As Hong Kong battles to prevent a next wave of COVID-19, some companies continue to focus on near-term survival while others begin to shift from crisis recovery to building resiliency to adapt to the new normal. SVIHK advisor Philo Alto discusses how building resiliency via Shared Value approaches can align companies’ activities with, rather than extract from, the natural world and tackle the climate crisis.
Social distancing norms through 2022. De-densification of physical workplaces. Disruption of old business models and emergence of new paradigms, activities, and players. As companies begin to emerge from managing crises to adapting to the new COVID-19 normal, it has become clear that business as usual is no longer fit for purpose.
Our hubris in treating the natural world as an input factor for the market economy has been humbled by the current pandemic shock. And in these unprecedented times, Shared Value thinking is even more relevant and timely today. It helps recalibrate our understanding of humanity’s place in the natural world from a game-changing species that is assumed to be superior to all other species. To one that acknowledges its unique ability as a species to either wreak havoc on, or take on its stewardship obligation to, the natural world.
In the new COVID-19 world, adoption of Shared Value approaches will likely accelerate in both the C-suite and operational levels . It helps foster mindset shifts in adopting a more holistic approach that reprice the cost of capital to account for the social and environmental impacts in creating end-products and services. Shared Value also applies to supply chain processes and interactions with employees, suppliers, and the broader communities within which they live, work and play.
On an individual level, absent changes to our social norms, health habits, and consumption behaviours, our activities have already tipped the earth past its ecological balance. To be sure, these are normal climatic shifts when measured from the earth’s geological timeline spanning millions of years. However, from a human evolutionary standpoint, climate changes including increased frequency and severity of extreme weather events disrupt the economic, social and geopolitical underpinnings of our activities, threatening our way of life in the years and generations to come.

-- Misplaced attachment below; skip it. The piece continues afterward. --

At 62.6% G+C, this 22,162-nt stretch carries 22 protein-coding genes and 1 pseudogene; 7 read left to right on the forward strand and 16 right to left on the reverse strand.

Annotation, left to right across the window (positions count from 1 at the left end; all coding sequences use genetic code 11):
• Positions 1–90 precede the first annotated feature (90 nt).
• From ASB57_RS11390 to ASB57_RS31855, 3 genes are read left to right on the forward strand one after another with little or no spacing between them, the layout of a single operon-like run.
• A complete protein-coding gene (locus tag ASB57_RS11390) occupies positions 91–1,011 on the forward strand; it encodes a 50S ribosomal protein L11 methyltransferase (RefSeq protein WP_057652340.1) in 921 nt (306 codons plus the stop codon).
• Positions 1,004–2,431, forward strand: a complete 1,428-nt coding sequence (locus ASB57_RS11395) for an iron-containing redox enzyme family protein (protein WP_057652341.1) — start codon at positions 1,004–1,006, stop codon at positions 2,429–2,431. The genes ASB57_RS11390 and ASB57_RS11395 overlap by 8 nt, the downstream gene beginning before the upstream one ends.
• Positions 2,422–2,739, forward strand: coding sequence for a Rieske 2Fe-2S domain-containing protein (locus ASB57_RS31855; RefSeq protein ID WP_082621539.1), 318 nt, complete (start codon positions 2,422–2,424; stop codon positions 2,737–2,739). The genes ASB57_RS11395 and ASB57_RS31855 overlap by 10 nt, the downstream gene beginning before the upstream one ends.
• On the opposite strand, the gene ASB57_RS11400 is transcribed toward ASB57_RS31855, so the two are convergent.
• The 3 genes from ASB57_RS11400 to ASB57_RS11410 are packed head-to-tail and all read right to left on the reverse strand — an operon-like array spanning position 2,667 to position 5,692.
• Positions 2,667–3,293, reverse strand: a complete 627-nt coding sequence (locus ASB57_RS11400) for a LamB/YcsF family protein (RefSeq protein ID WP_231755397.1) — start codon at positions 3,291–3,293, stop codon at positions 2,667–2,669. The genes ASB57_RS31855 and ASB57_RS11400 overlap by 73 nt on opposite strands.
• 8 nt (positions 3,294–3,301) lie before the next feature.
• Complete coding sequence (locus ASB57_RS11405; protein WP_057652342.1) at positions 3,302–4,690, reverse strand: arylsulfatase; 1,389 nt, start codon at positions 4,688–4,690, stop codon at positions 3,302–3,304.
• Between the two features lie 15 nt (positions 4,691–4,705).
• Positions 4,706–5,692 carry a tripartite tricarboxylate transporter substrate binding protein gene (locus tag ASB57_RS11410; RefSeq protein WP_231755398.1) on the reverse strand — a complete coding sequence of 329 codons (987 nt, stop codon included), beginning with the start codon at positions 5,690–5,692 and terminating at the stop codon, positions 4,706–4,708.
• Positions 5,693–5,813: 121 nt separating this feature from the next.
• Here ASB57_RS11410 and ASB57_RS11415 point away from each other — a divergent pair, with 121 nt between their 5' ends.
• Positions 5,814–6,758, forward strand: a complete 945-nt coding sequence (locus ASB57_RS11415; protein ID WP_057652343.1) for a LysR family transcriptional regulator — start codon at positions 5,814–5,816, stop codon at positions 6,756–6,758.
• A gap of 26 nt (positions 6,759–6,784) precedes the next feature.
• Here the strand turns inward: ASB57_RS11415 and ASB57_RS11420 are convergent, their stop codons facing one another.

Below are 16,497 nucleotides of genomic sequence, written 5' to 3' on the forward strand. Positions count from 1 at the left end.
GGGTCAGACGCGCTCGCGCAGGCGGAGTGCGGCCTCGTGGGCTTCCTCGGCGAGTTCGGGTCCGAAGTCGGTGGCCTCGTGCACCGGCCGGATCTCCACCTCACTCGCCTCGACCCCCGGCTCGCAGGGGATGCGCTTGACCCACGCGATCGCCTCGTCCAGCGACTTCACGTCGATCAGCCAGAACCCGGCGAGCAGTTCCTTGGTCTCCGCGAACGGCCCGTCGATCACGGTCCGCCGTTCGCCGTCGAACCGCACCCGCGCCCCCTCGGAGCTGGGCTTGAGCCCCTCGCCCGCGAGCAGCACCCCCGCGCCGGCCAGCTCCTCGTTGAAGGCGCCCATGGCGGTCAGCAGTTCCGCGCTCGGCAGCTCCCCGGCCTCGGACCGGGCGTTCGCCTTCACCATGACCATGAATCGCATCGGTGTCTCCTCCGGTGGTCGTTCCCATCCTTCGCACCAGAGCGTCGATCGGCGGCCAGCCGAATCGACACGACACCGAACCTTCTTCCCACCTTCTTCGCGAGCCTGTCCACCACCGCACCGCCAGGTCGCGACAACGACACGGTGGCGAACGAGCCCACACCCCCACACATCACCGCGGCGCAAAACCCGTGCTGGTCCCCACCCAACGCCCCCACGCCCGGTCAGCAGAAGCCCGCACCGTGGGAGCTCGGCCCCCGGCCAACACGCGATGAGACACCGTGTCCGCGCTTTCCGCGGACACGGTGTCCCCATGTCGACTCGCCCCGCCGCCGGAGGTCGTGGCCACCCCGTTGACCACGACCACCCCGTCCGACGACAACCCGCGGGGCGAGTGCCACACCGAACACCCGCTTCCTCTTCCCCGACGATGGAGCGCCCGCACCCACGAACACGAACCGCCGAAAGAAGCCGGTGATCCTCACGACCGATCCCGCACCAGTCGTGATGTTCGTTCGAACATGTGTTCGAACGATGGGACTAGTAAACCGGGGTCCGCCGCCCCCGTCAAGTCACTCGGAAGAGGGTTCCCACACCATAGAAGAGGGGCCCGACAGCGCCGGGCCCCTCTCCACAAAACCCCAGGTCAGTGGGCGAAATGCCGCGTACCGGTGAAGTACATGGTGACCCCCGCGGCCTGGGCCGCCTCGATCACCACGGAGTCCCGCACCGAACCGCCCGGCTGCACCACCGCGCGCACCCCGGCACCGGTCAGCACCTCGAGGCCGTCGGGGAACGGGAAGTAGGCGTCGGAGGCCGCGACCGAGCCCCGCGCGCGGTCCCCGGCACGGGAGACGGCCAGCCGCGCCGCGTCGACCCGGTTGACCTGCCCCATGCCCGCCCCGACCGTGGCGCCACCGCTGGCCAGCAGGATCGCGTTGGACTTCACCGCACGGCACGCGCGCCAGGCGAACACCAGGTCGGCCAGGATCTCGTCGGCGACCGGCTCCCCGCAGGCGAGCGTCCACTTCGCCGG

So how can companies frame their Shared Value challenges and opportunities today to adapt and thrive in the next normal?
“Getting back to (old) normal” is over. There is no longer an “old” normal to get back to and we can no longer treat the natural world as an extractive resource.
Social distancing as a catalyst for change in the new normal. As we further understand the epidemiology around COVID-19 and their public health implications, getting companies back to full operational cadence will require a fundamental adaptation of business models in the new normal. These include a need for broader stakeholder collaboration, more agile technology adoption, and greater virtual vis-a-vis face-to-face communication and workplaces.
Thinking Global. Acting Local. This catchphrase will have a renewed meaning in today’s new normal amidst political and scientific support for travel restrictions, lockdowns and the like in the fight against the pandemic. At the same time, the virus itself is non-partisan and knows no national borders. Therefore any approaches to restart economic activities would require greater global coordination and sharing of resources and information.
With our collective sense of urgency, we probably have today the best chance to apply Shared Value approaches to companies’ business models that also contribute to community-wide impacts beyond the bottom line. And at no time in recent history have the societal and human costs of conducting business-as-usual become so high that paradigm shifts are no longer just possible – but needed.
Reframing the market economy via Shared Value. As I have written in my opinion piece on philanthropy, the perils of unfettered growth of capitalism and globalization have accentuated wealth inequality and laid bare their disproportionate impacts on the vulnerable and low-income communities.
In the short-term, companies can be well-served in these disruptive times by identifying and focusing those most affected amongst their stakeholders. In the longer-term, companies must also take a harder and honest look at their unique strengths. These include pivoting away from extractive processes in their business models at the expense of the natural world or vulnerable groups while scaling those strengths that enhance the planet’s sustainability and resiliency.
Revisiting the purpose of capitalism. It is also imperative for us to rethink the purpose of capitalism, its achievements and limitations, and its tendency to take for granted the natural world in the pursuit for financial returns. Jed Emerson of the Blended Value Group has eloquently written on this topic in his book, The Purpose of Capital, which I reviewed in the Alliance magazine.
Repurposing your company’s mission and value proposition in the new normal. The current pandemic shock has irreversibly transformed the world. As companies, governments, social sector stakeholders, and individuals alike begin to recover from the unfolding human tragedies the world over, it is never too early for companies to implement Shared Value approaches to building resiliency while fighting this pandemic threat of our times.